Translation tools are an essential piece of kit in a global marketplace. If we want to trade with people from other countries, it is only polite to talk to them in their own language.
Have you ever wondered why, in ‘Star Trek’, the crew of the Enterprise are boldly going where no-one has gone before and yet the various alien species they encounter usually speak English? The truth is, they don’t. We just hear English because they use a ‘Universal Translator’ which translates everything into ‘Federation Standard’ (or ‘English’ as we call it). Let us not dwell on the lip-synching and the different voices, okay?
Scientists have long known that a machine that can automatically translate any language into any other language would be an astoundingly useful gadget. With that in mind, research began in the 1950s on figuring out ways to make such a translation tool a reality.
The tools that we have access to, today, are achieving results that seem little-short of miraculous and, as machine learning and artificial intelligence develops, they will only get more and more accurate.
Here’s our rundown of some of the most impressive free translation tools.
Google Translate is, for many, the default translation tool simply because it has been built into Google’s search engine. It has also been integrated into Chrome, so it automatically translates websites that aren’t in your native tongue, and it is active in many Android apps. Google Translate is even available in a voice-activated form, too, which is edging into proper ‘Star Trek’ territory!
This tool is the most versatile one here, with more than 100 languages covered – including some of the more ‘exotic’ ones, such as Frisian or Yeruba.
Even though Microsoft Translator covers fewer languages than Google (about 70), there is nothing second rate about this translation tool.
It has been integrated into multiple Microsoft platforms, including Bing, Microsoft Office, Microsoft Edge and Skype, among others.
The API is free to use (up to two million characters a month), so is a favourite for developers. It also has a formidable OCR (Optical Character Recognition) feature which means you can point your phone at a word or character you don’t recognise and it will translate it for you, instantly.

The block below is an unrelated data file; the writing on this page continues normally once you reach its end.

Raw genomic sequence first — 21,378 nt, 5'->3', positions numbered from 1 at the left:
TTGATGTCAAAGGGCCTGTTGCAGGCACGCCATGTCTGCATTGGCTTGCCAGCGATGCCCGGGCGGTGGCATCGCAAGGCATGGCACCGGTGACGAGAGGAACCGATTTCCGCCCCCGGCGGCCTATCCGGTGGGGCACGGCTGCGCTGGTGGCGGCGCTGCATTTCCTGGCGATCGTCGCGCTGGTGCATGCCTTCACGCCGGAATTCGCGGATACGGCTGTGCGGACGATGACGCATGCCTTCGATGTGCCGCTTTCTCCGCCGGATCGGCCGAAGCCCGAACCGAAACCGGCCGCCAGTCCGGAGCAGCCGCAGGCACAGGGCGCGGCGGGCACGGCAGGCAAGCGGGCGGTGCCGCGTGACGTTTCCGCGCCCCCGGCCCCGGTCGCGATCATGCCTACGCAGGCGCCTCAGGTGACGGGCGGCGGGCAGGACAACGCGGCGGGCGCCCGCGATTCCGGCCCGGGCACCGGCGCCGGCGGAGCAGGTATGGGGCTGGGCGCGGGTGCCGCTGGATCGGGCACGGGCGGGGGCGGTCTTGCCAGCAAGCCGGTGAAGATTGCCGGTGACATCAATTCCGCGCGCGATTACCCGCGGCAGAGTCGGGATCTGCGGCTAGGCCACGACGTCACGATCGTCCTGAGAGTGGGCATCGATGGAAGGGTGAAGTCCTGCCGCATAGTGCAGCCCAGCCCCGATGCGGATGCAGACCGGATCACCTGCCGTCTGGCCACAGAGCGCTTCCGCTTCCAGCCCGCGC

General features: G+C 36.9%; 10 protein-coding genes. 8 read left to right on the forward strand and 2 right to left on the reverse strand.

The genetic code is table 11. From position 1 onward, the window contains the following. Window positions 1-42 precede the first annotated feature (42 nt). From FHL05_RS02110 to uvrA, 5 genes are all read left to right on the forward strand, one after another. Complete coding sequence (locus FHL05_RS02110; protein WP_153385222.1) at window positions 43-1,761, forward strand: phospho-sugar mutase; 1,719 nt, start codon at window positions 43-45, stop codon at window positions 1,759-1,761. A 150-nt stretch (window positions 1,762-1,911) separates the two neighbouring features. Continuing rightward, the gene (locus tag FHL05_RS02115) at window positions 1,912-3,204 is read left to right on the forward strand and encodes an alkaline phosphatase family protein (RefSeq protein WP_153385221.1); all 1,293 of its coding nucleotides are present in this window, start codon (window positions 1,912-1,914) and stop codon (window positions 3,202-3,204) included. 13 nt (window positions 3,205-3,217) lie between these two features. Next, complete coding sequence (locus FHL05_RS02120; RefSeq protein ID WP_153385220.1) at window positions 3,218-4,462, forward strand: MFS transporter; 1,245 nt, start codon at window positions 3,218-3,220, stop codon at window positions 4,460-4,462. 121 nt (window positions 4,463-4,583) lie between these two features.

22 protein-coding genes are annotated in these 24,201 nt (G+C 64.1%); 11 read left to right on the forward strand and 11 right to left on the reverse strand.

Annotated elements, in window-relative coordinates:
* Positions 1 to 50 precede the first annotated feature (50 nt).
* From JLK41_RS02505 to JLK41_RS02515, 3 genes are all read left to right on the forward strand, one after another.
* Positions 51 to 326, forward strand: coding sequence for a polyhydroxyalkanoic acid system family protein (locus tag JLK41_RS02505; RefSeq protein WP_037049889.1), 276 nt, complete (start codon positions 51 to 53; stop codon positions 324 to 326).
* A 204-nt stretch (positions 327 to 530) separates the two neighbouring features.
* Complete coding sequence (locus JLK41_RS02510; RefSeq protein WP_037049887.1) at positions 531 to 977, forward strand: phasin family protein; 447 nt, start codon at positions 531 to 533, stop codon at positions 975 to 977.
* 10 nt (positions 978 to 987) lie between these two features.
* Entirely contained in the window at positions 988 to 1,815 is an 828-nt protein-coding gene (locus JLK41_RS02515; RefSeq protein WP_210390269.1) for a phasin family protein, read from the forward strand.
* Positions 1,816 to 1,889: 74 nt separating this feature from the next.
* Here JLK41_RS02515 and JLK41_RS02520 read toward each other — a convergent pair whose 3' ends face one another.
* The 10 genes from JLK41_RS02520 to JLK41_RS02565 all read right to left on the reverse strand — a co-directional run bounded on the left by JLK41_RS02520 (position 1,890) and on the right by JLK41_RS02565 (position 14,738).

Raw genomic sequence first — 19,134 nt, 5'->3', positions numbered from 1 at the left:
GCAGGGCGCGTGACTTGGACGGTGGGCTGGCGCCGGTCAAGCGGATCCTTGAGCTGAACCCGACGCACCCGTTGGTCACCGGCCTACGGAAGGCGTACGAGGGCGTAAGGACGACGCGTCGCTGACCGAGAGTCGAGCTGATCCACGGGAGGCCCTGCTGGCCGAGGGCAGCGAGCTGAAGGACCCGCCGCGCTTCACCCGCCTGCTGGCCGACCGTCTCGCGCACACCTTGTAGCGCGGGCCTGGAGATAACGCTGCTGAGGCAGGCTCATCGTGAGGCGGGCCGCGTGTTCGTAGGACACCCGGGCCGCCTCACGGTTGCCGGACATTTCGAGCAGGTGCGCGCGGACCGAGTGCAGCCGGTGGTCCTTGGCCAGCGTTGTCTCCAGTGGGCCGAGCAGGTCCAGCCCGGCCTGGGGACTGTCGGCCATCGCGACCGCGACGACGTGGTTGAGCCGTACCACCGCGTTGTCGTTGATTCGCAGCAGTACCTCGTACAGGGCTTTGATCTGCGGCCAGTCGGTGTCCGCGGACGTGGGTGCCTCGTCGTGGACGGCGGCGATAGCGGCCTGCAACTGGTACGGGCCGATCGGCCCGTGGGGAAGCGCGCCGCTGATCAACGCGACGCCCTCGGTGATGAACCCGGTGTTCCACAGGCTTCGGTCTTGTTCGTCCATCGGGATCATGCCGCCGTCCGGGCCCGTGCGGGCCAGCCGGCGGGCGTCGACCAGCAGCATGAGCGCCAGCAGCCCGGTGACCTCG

Linguee and DeepL
Linguee combines the functions of a search engine with a dictionary. So, if you type-in a word or phrase you don’t understand, it will offer you translations in a range of languages, give you a definition and link you to online examples of the word or phrase being used correctly, so you can learn from context and example.
Possibly not a complete solution by itself, Linguee certainly adds comprehension and context to translations you might get from one of the other tools.
Linguee has been in development since 2007. In 2017, the same team launched a companion translation tool: DeepL.
DeepL is considered, by some commentators, to be a more accurate and nuanced tool than Google or Microsoft’s versions, since it has a better understanding of the hidden meanings of idioms and turns-of-phrase.
This is because the tool’s convoluted neural network (CNN) was trained by Linguee, so it has learned from the millions of searches that platform has conducted.
New languages are being added all the time and DeepL is now available as a Chrome and Firefox extension. It can also translate Word and PowerPoint documents.
DeepL is designed to translate longer documents, however it is only free to use for the first 5,000 characters of a document and, for the moment, is fairly limited in the languages it offers. But, that will change.
In other words…
So, in conclusion, you’ll see that there are a range of free translation tools available to you, which offer different features and have different strengths. At different times and in different circumstances, they could all prove useful.
As with any AI technology, translation tools are a work in progress. Their translations are not flawless and it wouldn’t be advisable to rely on one tool alone for important business documents or legal documents where the language can be very specific.